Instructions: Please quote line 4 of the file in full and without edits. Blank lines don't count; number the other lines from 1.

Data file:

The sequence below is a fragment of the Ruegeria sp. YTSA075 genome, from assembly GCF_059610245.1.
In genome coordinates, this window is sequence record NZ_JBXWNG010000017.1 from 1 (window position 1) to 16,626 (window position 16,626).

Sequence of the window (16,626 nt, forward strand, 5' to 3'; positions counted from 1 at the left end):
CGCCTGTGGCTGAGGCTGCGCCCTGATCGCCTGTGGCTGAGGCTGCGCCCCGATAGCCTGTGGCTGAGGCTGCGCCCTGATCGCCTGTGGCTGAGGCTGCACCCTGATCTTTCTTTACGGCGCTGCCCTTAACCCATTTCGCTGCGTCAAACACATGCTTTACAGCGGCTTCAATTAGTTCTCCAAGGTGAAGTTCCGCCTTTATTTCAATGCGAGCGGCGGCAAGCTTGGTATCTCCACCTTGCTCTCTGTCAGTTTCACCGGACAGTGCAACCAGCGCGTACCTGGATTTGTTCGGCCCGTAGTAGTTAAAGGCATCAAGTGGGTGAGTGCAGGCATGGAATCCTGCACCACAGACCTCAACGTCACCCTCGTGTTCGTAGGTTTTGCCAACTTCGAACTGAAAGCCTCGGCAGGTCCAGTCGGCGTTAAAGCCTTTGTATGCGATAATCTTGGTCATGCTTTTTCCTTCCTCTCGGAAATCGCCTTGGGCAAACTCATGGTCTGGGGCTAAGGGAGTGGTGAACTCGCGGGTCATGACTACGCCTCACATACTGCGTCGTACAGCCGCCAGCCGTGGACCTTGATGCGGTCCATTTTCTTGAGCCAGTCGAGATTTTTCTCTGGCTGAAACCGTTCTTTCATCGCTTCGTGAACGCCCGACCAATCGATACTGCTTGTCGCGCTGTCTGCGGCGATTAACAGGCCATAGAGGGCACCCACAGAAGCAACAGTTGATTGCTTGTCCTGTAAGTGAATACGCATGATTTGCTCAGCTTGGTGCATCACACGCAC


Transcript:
CGCCTGTGGCTGAGGCTGCGCCCTGATCGCCTGTGGCTGAGGCTGCGCCCCGATAGCCTGTGGCTGAGGCTGCGCCCTGATCGCCTGTGGCTGAGGCTGCACCCTGATCTTTCTTTACGGCGCTGCCCTTAACCCATTTCGCTGCGTCAAACACATGCTTTACAGCGGCTTCAATTAGTTCTCCAAGGTGAAGTTCCGCCTTTATTTCAATGCGAGCGGCGGCAAGCTTGGTATCTCCACCTTGCTCTCTGTCAGTTTCACCGGACAGTGCAACCAGCGCGTACCTGGATTTGTTCGGCCCGTAGTAGTTAAAGGCATCAAGTGGGTGAGTGCAGGCATGGAATCCTGCACCACAGACCTCAACGTCACCCTCGTGTTCGTAGGTTTTGCCAACTTCGAACTGAAAGCCTCGGCAGGTCCAGTCGGCGTTAAAGCCTTTGTATGCGATAATCTTGGTCATGCTTTTTCCTTCCTCTCGGAAATCGCCTTGGGCAAACTCATGGTCTGGGGCTAAGGGAGTGGTGAACTCGCGGGTCATGACTACGCCTCACATACTGCGTCGTACAGCCGCCAGCCGTGGACCTTGATGCGGTCCATTTTCTTGAGCCAGTCGAGATTTTTCTCTGGCTGAAACCGTTCTTTCATCGCTTCGTGAACGCCCGACCAATCGATACTGCTTGTCGCGCTGTCTGCGGCGATTAACAGGCCATAGAGGGCACCCACAGAAGCAACAGTTGATTGCTTGTCCTGTAAGTGAATACGCATGATTTGCTCAGCTTGGTGCATCACACGCAC